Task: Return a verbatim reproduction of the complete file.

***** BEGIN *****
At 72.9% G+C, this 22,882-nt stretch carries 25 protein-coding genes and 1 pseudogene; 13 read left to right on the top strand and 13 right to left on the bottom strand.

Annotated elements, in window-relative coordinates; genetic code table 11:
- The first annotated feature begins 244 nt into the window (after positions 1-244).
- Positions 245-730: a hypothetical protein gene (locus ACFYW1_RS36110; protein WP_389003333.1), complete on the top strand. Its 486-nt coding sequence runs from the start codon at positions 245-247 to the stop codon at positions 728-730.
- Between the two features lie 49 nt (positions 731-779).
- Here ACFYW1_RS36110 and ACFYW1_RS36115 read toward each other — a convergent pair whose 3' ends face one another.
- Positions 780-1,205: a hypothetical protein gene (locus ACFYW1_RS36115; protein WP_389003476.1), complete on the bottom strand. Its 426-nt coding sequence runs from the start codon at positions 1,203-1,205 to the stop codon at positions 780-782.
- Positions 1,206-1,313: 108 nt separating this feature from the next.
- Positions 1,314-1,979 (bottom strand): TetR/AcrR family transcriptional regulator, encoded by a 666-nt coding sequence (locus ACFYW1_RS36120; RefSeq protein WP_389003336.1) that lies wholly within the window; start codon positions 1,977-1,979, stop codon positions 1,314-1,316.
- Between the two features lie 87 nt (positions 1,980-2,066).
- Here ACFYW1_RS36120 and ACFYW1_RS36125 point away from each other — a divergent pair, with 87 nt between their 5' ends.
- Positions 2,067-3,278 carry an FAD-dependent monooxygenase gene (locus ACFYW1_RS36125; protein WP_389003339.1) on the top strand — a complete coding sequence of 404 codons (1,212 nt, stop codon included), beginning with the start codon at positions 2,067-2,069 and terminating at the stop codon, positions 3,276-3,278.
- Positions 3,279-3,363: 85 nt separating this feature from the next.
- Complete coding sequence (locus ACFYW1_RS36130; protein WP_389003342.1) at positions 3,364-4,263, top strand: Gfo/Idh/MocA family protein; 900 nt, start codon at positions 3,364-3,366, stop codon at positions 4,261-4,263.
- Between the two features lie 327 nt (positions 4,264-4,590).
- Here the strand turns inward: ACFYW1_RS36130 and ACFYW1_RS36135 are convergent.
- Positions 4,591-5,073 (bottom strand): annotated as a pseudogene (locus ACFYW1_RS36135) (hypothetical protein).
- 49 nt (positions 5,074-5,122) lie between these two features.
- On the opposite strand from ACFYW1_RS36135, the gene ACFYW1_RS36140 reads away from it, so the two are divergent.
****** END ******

At 72.9% G+C, this 22,882-nt stretch carries 25 protein-coding genes and 1 pseudogene; 13 read left to right on the top strand and 13 right to left on the bottom strand.

Annotated elements, in window-relative coordinates; genetic code table 11:
- The first annotated feature begins 244 nt into the window (after positions 1-244).
- Positions 245-730: a hypothetical protein gene (locus ACFYW1_RS36110; protein WP_389003333.1), complete on the top strand. Its 486-nt coding sequence runs from the start codon at positions 245-247 to the stop codon at positions 728-730.
- Between the two features lie 49 nt (positions 731-779).
- Here ACFYW1_RS36110 and ACFYW1_RS36115 read toward each other — a convergent pair whose 3' ends face one another.
- Positions 780-1,205: a hypothetical protein gene (locus ACFYW1_RS36115; protein WP_389003476.1), complete on the bottom strand. Its 426-nt coding sequence runs from the start codon at positions 1,203-1,205 to the stop codon at positions 780-782.
- Positions 1,206-1,313: 108 nt separating this feature from the next.
- Positions 1,314-1,979 (bottom strand): TetR/AcrR family transcriptional regulator, encoded by a 666-nt coding sequence (locus ACFYW1_RS36120; RefSeq protein WP_389003336.1) that lies wholly within the window; start codon positions 1,977-1,979, stop codon positions 1,314-1,316.
- Between the two features lie 87 nt (positions 1,980-2,066).
- Here ACFYW1_RS36120 and ACFYW1_RS36125 point away from each other — a divergent pair, with 87 nt between their 5' ends.
- Positions 2,067-3,278 carry an FAD-dependent monooxygenase gene (locus ACFYW1_RS36125; protein WP_389003339.1) on the top strand — a complete coding sequence of 404 codons (1,212 nt, stop codon included), beginning with the start codon at positions 2,067-2,069 and terminating at the stop codon, positions 3,276-3,278.
- Positions 3,279-3,363: 85 nt separating this feature from the next.
- Complete coding sequence (locus ACFYW1_RS36130; protein WP_389003342.1) at positions 3,364-4,263, top strand: Gfo/Idh/MocA family protein; 900 nt, start codon at positions 3,364-3,366, stop codon at positions 4,261-4,263.
- Between the two features lie 327 nt (positions 4,264-4,590).
- Here the strand turns inward: ACFYW1_RS36130 and ACFYW1_RS36135 are convergent.
- Positions 4,591-5,073 (bottom strand): annotated as a pseudogene (locus ACFYW1_RS36135) (hypothetical protein).
- 49 nt (positions 5,074-5,122) lie between these two features.
- On the opposite strand from ACFYW1_RS36135, the gene ACFYW1_RS36140 reads away from it, so the two are divergent.